How to Grow Specialty Herbs

Overview

Among the hundreds of culinary and medicinal herbs are some that, while less commonly found in stores, are regarded as essential ingredients in some recipes or preparations. These include tarragon, St. John's wort, borage, echinacea, chamomile, and lovage. These are just a few of the dozens of specialty herbs eagerly sought by many cooks and natural healers.

Good Herbs Need Good Soil

Step 1

Get a soil test. The often intense flavors and aromas of herbs depend on healthy plants, so rich well-drained soil is essential. Your County Cooperative Extension office, listed in the local phone book, will help you find a reputable soil testing laboratory and give instructions on how to take a soil test. Amend your soil with plenty of compost and any substances recommended by the soil test report.

Step 2

Find a reliable source for seeds or transplants (baby plants) of the varieties you want to grow. Most mail-order seed catalogs and local garden centers offer a wide range of herbs, and some companies specialize in herbs. If you are new to herb growing, reference books such as The Big Book of Herbs, by Arthur O. Tucker and Thomas DeBaggio (Interweave Press, 2000) or Medicinal Herbs, by Lee Sturdivant and Tim Blakley (San Juan Naturals, 1999) provide lots of wonderful information. Sow seeds or transplants at the correct time for your area. Keep the soil moist, but not wet. Fertilize sparingly, because herbs that grow too fast can put out lots of leafy growth that lacks the full flavor or aroma you want.

Step 3

Learn the peculiarities of your herbs. For example, there are two types of tarragon, Russian and French. If you buy seeds, they will produce the Russian variety. French tarragon is propagated only by cuttings or divisions. The medicinal herb St. John's wort is toxic to cattle if eaten in large quantities, so in the western United States the Klamath beetle was introduced to feed on the plant; it is now a serious pest. Many herbs have interesting stories.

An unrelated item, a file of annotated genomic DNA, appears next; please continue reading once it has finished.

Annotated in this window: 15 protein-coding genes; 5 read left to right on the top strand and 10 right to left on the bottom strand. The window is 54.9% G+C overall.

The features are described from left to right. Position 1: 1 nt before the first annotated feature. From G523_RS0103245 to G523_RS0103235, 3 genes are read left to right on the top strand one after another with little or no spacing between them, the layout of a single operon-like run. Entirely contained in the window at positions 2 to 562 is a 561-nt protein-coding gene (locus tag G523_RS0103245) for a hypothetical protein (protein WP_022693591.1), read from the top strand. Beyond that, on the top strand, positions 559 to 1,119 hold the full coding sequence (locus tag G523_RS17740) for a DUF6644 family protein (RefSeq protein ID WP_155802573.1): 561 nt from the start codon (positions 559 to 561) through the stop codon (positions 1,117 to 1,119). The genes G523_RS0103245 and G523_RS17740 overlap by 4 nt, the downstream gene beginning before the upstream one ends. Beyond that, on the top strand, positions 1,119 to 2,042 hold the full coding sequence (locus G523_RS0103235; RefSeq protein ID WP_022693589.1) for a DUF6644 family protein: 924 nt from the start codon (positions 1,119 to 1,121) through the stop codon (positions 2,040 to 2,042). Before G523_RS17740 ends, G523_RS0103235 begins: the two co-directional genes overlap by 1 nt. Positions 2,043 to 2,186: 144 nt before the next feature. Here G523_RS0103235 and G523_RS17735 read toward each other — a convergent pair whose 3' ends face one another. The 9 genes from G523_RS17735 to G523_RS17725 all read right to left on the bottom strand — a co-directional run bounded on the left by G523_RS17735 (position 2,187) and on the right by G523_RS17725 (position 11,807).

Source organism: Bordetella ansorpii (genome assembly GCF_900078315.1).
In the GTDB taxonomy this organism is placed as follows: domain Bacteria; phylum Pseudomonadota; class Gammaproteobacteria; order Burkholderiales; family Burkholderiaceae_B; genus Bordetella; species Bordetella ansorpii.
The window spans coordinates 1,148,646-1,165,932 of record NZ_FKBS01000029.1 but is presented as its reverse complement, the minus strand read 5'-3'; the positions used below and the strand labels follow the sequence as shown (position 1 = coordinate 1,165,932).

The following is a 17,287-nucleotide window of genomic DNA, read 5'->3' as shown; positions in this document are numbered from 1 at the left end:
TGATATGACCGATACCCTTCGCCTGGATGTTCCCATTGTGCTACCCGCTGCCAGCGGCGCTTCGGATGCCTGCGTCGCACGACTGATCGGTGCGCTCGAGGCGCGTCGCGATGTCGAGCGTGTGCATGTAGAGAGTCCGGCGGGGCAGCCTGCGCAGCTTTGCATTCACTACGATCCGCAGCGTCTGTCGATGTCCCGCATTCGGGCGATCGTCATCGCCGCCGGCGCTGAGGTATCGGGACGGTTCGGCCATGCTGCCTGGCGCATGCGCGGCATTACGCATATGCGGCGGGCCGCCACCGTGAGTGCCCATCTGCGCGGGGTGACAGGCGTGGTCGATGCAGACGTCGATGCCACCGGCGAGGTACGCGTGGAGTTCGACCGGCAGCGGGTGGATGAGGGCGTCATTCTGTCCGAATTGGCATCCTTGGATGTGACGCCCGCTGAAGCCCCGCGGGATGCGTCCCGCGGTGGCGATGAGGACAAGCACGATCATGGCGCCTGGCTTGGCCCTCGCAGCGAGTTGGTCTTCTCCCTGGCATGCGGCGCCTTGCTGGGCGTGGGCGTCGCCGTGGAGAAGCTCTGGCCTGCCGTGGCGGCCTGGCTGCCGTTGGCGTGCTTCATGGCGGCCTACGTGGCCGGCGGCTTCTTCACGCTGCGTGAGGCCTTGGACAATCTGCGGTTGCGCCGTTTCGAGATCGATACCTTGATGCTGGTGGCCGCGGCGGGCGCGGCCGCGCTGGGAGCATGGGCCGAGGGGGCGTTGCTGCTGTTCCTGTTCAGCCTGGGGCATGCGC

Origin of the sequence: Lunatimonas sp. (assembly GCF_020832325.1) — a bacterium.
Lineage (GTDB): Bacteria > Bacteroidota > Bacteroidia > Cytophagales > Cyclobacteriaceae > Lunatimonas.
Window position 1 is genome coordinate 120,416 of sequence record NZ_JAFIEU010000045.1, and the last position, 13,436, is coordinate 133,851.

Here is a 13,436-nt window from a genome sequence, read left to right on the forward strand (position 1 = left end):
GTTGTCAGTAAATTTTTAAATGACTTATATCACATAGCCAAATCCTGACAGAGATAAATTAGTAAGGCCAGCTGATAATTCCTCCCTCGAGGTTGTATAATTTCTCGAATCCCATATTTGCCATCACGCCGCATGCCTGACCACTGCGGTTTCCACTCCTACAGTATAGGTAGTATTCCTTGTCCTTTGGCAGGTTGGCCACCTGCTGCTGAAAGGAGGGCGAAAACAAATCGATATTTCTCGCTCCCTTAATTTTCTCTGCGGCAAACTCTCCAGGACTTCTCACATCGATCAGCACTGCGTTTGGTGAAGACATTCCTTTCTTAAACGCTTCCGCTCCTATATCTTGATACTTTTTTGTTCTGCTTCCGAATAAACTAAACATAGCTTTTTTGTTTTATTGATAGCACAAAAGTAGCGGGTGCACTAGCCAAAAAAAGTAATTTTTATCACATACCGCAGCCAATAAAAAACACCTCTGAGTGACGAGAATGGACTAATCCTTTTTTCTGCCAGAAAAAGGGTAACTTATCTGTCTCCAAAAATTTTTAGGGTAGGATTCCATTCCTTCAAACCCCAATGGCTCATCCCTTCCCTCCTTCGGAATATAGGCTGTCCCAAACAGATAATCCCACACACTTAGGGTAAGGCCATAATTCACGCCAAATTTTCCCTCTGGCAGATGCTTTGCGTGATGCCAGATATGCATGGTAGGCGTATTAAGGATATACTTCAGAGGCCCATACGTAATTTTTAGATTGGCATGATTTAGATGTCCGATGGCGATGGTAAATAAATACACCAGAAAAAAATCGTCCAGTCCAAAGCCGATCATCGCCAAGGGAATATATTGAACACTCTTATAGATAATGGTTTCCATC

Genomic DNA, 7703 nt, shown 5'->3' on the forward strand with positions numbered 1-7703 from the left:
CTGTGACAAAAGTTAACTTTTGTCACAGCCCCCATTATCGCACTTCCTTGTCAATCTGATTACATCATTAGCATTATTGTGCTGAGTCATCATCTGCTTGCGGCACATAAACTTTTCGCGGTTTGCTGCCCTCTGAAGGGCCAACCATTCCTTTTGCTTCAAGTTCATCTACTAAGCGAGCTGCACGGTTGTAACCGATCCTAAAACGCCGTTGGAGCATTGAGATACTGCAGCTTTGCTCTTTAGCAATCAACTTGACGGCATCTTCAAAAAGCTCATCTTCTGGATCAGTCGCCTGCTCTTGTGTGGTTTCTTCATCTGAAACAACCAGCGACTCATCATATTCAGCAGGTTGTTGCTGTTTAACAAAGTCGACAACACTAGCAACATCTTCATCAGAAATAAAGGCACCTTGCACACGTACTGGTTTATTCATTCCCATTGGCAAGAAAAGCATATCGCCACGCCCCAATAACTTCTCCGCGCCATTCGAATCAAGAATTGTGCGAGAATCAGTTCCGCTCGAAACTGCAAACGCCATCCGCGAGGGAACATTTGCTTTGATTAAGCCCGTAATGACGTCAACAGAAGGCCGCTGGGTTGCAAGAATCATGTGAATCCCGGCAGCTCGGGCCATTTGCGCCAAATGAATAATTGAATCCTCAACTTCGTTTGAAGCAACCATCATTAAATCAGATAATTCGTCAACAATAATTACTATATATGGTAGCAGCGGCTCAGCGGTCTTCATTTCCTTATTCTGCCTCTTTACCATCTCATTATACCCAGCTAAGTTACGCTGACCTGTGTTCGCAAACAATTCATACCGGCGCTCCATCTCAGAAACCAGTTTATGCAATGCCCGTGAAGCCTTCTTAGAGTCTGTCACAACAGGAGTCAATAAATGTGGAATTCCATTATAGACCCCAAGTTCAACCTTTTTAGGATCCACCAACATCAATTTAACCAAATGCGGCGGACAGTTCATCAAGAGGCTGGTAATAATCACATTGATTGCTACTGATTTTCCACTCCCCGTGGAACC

Step 4

Harvest herbs at their peak flavor or aroma. Every herb is an individual, and you need to learn the special requirements of each one. Many herbs can be dried by hanging them upside down in small bunches, in a dark airy place. Bright light robs herbs of their vibrant colors, and good air circulation is needed to prevent mold formation as the plants dry.

Step 5

Store thoroughly dried herbs in airtight containers, such as screw-top glass jars or freezer grade ziplock plastic bags. Some culinary herbs can be frozen in small quantities, and herb preparations such as basil pesto can be frozen for later use. Whatever storage method you use, always make sure the container is labeled with its contents and dated.

Tips and Warnings

  • Be careful when making herb teas and infusions to follow directions from a reputable source. Some mixtures can be mildly toxic, or may cause unwanted side effects.

Things You'll Need

  • Soil test kit
  • Trowel
  • Garden fork
  • Steel rake

References

  • West Virginia University: Growing Herbs in the Home Garden
  • Purdue University: Growing Herbs

Who Can Help

  • Richters Herb Specialists
  • Thyme Garden Herb Company
Keywords: medicinal herbs, culinary herbs, herb teas, herbal infusions

About this Author

Peter Garnham has been a garden writer since 1989. Garnham is a Master Gardener and a Contributing Editor for "Horticulture" magazine. He speaks at conferences on vegetable, herb, and fruit growing, soil science, grafting, propagation, seeds, and composting. Garnham runs a 42-acre community farm on Long Island, NY.